Book Reviews, Kid's Books

The Last Tree Town by Beth Turley

In The Last Tree Town, Cassi Chord is coming to terms with growing up – identity, culture, heritage, sisterhood, friendships, family dynamics, and mental health are all important elements of Beth Turley’s latest work.

It’s been forty-seven days since our last night of s’mores and scary stories. The number forty-seven has too many sharp edges.”

I really enjoyed The Last Tree Town. It’s classified as a middle school-aged book and I wish I had read a book like this when I was 12.

Turley’s story pieces together many of the things I hadn’t been able to say then and oftentimes struggle to say now.

Because of that, laughter and tears were also common as I read.

I stare at the threes until they look like eights and hearts and fish. I forget if the sum of a bunch of negatives is eventually positive or if it just stays negative forever.”

I really enjoyed Beth Turley’s writing style!

The mix of memories, present day narrative, and diary entries made for short, efficient chapters.

Quirky little details brought the characters to life. For example, Cassi loves numbers.

In the story, Cassi relates issues she encounters to math theories. I love that Cassi excels at math and that the Math Olympics group in the story has three girls in it and not just one “token” female mathlete.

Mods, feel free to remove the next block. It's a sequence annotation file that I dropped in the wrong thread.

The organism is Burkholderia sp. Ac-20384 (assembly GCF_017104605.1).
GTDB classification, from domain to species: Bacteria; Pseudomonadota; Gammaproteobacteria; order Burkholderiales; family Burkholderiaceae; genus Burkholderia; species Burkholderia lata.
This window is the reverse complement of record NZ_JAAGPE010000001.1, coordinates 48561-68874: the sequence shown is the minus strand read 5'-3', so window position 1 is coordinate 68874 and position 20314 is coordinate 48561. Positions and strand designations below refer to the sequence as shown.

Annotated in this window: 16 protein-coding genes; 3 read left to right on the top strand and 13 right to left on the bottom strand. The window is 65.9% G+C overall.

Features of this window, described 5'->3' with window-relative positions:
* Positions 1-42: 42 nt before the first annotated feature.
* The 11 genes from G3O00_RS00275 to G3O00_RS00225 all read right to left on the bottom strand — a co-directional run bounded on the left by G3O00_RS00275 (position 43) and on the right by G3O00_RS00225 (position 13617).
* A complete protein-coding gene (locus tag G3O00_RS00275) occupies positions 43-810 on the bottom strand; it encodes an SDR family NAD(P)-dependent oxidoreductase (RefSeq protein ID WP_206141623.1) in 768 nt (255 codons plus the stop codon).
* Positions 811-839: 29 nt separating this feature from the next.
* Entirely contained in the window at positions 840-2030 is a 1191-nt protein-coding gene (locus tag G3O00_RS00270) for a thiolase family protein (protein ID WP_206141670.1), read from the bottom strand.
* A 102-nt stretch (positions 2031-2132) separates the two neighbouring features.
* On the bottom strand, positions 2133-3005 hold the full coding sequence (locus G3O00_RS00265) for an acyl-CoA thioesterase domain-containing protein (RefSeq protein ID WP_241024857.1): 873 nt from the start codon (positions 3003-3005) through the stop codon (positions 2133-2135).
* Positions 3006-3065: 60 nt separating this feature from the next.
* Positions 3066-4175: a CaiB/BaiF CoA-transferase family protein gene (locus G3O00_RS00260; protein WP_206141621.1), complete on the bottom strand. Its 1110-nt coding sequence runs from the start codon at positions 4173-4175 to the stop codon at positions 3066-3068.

I cannot speak to Cassi’s experiences growing up as Puerto Rican and Caucasian. I can, however, relate to the other things a 12 year old girl experiences – crushes, older sister dynamics, shifting friend groups, complete awareness of the self without actually knowing who that self is.

Depression is a key element of the story. Its effect on the Chord family and their friends is palpable and all too real. It’s inspiring and comforting to read about this health issue in The Last Tree Town because it gives me hope that there will be a positive impact around the stigma.

If you or anyone you know is struggling or has concerns about their mental health, check out these resources listed on the National Institute of Mental Health website. An internet search of resources will also yield results specific to your local area.

Learn more about Beth Turley and her works on her author website.